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Google Interview Questions

35 Questions and Answers by

Ryan Brunner has over ten years of experience recruiting, interviewing, and hiring candidates in the healthcare, public service, and private manufacturing/distribution industries.

Google was updated on October 30th, 2021. Learn more here.

Question 1 of 35

At Google, we seek to hire natural leaders. What leadership skills and qualities would you bring to this role?

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Google Interview Questions & Answers

  1. 1.

    At Google, we seek to hire natural leaders. What leadership skills and qualities would you bring to this role?

      How to Answer

      Google's mission to unite the world through information while providing a world-class work environment takes true leadership skills and capabilities from every team member. In asking this question, your interviewer is looking to hear you talk about any leadership experiences and skills that you would bring to their team if hired for this position. Whether you are interviewing for an actual leadership titled position or not makes no difference when asked this question. Your interviewer wants to hear how you can be a natural leader if hired as part of their team.

      Ryan's Answer

      "While I've never held titles like supervisor, manager, or director, I've always taken pride in my ability to take the lead with any team that I've been a part of. If I were to be hired at Google, you would quickly find out that I am a teammate that brings compassion, empathy, and integrity in all that I do on the job. My colleagues are drawn to these qualities and look to me to lead by example and provide assistance when needed. I also bring a sense of respect to a team by being courteous and civil in all situations."

      Rachelle's Answer

      "A true leader is one that creates and nurtures a culture for success. During my career over the last five years as a manager of a large team, I do this by giving every employee a voice and making them a part of any important decision-making processes. I keep open lines of communication among my entire team and operate with a total open-door policy. I also prefer to lead by example and take the bull by the horns when needed because people respect a leader that is willing to dive in when the going gets tough."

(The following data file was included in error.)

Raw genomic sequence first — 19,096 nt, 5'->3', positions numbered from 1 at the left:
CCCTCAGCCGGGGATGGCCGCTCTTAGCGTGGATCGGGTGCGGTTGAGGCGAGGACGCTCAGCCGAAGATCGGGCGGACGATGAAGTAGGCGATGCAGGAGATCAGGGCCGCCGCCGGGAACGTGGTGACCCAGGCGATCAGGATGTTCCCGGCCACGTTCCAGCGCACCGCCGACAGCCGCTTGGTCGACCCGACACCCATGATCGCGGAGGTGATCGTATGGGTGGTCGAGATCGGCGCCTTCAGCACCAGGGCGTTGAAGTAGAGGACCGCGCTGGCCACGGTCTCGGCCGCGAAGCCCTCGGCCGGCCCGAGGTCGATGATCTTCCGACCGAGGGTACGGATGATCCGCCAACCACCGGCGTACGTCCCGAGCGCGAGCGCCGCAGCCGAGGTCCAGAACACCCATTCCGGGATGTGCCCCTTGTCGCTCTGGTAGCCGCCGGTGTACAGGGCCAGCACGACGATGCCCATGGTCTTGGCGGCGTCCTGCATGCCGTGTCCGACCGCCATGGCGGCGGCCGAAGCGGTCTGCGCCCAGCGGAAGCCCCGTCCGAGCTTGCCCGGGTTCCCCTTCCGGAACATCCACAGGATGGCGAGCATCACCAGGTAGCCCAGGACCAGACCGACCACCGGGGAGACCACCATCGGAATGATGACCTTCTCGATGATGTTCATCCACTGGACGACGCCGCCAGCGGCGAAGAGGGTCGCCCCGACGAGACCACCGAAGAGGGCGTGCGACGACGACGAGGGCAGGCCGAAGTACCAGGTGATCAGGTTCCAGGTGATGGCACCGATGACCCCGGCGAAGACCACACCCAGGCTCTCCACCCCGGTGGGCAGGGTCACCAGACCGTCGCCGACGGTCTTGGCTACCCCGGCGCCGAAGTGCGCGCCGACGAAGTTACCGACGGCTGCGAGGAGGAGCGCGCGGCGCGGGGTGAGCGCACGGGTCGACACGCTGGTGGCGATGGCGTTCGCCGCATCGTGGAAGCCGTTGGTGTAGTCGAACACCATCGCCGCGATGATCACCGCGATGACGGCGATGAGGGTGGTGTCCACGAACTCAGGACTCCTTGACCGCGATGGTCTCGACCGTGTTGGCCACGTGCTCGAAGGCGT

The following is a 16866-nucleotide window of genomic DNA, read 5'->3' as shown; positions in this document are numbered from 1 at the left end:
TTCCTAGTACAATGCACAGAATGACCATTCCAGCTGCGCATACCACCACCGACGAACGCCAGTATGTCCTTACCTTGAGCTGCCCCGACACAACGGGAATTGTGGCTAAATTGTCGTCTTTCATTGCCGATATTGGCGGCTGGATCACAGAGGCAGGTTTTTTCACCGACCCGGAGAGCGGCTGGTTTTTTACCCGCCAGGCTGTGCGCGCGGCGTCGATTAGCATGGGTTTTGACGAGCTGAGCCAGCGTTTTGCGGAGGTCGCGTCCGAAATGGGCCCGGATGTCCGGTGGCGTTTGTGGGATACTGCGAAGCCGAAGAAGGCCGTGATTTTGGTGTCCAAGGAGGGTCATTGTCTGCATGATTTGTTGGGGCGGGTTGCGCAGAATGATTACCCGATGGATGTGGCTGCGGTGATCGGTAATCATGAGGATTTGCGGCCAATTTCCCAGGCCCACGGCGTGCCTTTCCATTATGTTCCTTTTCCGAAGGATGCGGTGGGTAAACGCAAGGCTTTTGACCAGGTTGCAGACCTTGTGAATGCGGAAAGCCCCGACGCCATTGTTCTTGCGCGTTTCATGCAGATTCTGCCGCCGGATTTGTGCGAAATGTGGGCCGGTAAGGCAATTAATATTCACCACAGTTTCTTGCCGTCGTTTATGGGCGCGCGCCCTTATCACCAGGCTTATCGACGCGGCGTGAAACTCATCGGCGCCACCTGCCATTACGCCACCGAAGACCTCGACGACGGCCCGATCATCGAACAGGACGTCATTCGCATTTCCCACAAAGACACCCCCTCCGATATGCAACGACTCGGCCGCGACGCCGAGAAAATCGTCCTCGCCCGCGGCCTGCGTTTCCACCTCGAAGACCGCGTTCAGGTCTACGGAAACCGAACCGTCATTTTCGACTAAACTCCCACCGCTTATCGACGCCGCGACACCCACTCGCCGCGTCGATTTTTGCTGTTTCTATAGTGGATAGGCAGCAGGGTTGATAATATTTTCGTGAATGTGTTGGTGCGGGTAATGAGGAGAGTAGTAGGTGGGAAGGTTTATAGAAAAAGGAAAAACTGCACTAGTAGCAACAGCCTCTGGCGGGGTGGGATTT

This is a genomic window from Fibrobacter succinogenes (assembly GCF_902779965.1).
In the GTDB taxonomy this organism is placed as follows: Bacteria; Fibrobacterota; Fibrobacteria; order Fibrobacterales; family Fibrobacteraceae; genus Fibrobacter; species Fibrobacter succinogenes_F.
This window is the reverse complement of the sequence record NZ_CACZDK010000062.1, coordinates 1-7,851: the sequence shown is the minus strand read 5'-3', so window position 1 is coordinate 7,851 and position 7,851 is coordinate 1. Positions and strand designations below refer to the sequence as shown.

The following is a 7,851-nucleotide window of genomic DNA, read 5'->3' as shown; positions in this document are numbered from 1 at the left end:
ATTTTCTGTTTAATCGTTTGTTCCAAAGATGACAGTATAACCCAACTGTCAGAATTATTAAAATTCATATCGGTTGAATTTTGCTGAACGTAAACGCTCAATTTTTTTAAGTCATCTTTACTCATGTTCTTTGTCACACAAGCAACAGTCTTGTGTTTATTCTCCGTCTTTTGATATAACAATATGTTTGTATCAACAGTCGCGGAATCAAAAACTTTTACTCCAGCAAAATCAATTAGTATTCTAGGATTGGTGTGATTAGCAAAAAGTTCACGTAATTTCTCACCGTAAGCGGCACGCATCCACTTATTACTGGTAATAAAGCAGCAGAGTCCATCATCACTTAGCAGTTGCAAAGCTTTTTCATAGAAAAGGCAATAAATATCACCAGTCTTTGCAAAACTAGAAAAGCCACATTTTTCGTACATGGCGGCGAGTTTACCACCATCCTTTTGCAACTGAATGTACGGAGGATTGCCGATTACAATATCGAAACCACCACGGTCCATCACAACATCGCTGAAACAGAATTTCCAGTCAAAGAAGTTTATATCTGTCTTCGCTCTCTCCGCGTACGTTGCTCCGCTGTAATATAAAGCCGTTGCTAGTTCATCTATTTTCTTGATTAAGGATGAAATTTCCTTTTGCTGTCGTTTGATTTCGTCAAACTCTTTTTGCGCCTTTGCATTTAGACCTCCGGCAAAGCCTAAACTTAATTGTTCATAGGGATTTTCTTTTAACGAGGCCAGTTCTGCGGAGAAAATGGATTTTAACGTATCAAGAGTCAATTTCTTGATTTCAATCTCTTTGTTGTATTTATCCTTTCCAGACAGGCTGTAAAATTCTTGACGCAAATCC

1 Community Answer

      Anonymous Answer

      "Sure, let me tell you about a time when I drove changes to the physical environment for developers. The firm I was working for was rebuilding its floor to establish a collaborative environment. Engineers, security, operations, and development teams were being placed into this new environment. Teams were dispersed throughout the floor to drive interaction between disciplines. While this sounds like a good plan, it is not as productive for developers to be in such an environment. I worked with the planning committee to help them understand that developers needed low noise environments with minimal visual distractions. The focus they require is very different from an operations person. After they understood this, I worked with them to find a more isolated part of the floor where the developers could co-locate. We had desks arranged to minimize drive-by requests and visual distractions, noise-canceling headphones, and the space itself was sound dampened. I tracked a 20% increase in productivity in my team after moving into that space."

      Rachelle's Answer

      It sounds as though you offered incredibly valuable insights in this instance. Great job in tracking the increase in productivity - this is a perfect addition to your already compelling answer.

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